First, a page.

Legal Blog

The Weekly Scenario: Can A Surviving Spouse Change the Beneficiary Designation on an Inherited IRA? 

Documents about Individual retirement account IRA on a desk.

Question: Can a surviving spouse change the beneficiary designation on an inherited IRA?  What if the spouse becomes incapacitated, is her financial agent (under Power of Attorney) authorized to change the beneficiary designation?

Answer: Most estate plans commonly include a durable power of attorney (POA). A named agent can perform financial activities for the power’s creator, even if the creator becomes incapacitated. Typical state laws include many provisions covering what the POA agent can do with IRAs and other retirement accounts. There often is one major omission, though: the ability to name beneficiaries.

Suppose Mary has created a durable POA. Mary’s financial agent is able to make IRA contributions, take withdrawals, and make investment decisions if Mary is unable to do so. But what happens if Mary’s husband Scott dies, naming her as the beneficiary of a sizable IRA.

If Mary were to become incompetent, her agent named in the durable POA must act for her.  Mary can roll over Scott’s IRA to her own IRA. Often, a spousal rollover will extend the required minimum distributions (RMDs) and provide greater tax deferral.  Most state law permits such a rollover by a POA’s agent. However, state laws generally don’t allow the agent to name beneficiaries for the IRA that Mary will own. If Mary dies with money left in that IRA, it will have no designated beneficiaries, so the IRA balance will be payable to her estate. RMDs will be accelerated, compared to an RMD schedule with named beneficiaries. Potential tax-deferred buildup could be lost because of reduced tax deferral, and the amount involved could be substantial.

The POA could authorize the POA’s agent to name specific beneficiaries for a spousal rollover IRA and the intended beneficiaries should be specifically identified in the document. In case the beneficiaries are minors, the documents should instruct the agent that any benefits will go to a custodian under the Uniform Transfers to Minors Act or similar act until the beneficiaries come of age.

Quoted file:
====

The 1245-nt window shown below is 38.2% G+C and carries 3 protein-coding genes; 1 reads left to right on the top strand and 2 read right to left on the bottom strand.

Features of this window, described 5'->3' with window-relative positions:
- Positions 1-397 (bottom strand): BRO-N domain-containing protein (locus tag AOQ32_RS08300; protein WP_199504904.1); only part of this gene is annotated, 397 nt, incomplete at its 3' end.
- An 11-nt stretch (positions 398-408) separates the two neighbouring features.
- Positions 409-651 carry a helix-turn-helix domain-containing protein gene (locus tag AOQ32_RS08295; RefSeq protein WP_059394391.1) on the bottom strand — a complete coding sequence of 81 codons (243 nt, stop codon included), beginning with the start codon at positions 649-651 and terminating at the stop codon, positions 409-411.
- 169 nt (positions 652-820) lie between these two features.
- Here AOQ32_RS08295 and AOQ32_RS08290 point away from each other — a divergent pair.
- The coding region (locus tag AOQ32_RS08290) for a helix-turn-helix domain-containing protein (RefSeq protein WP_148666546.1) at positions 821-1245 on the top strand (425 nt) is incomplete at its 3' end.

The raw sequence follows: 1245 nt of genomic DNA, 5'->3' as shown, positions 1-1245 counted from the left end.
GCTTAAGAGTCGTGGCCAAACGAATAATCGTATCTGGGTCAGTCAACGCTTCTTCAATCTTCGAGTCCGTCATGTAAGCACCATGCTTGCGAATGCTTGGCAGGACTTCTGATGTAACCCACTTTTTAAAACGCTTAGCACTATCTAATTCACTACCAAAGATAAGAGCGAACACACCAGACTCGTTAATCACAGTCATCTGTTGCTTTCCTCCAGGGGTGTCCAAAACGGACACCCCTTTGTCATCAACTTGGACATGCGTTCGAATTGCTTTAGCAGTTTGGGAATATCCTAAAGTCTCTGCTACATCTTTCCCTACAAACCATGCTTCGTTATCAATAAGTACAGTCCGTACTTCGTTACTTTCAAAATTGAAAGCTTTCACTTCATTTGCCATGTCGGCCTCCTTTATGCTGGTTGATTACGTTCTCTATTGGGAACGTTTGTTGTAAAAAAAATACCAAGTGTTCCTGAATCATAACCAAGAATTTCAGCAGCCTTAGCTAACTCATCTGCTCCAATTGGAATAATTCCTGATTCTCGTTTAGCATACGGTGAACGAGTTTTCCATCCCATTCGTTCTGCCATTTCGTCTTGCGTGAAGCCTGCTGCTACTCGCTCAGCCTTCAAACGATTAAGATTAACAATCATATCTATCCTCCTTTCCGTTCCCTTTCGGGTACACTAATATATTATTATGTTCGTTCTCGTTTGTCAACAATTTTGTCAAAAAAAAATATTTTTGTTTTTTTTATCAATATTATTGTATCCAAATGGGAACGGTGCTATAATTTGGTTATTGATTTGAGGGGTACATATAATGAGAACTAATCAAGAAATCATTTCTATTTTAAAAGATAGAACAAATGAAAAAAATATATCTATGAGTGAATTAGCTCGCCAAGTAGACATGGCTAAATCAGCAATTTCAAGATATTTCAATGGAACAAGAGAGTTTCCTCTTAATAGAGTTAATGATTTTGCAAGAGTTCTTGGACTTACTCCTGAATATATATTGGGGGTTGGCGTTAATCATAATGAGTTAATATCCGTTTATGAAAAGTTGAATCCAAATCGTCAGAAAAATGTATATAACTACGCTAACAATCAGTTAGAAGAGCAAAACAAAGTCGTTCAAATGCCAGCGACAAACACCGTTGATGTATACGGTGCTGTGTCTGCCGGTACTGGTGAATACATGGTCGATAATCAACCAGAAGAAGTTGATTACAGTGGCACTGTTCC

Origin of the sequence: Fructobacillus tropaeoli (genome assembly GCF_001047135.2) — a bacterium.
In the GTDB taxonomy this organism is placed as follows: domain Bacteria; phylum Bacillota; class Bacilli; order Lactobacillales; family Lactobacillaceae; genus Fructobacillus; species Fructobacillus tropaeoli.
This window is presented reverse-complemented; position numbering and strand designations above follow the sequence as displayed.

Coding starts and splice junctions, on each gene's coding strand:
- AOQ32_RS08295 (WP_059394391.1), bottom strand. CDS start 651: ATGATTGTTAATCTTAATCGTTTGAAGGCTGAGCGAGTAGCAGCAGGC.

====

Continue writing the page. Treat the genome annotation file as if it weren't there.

Comment: While a POA is often helpful, it can also work to the detriment of a client who does NOT want a spouse to be able to alter the beneficiary.  This is very important to understand, that is, by adding flexibility to the plan, there are now unintended consequences that were not thought through.



As always, if you have any questions or would like to learn more, please contact Steve Shane at or 301.575.0313.


Steve Shane Casual | 301.575.0313

Steve Shane provides strategic counseling to clients in need of estate administration, charitable giving and business continuity planning while minimizing estate, gift, and generation-skipping transfer tax exposure. He offers legal guidance to clients on asset protection and the proper disposition of assets in accordance with the client’s objectives, while employing tax planning techniques such as the use of irrevocable trusts, life insurance planning, lifetime gifts and charitable trust. He is also experienced with drafting documents for business planning, the incorporation and application for exemption for Private Foundations and the administration of decedents’ estates.





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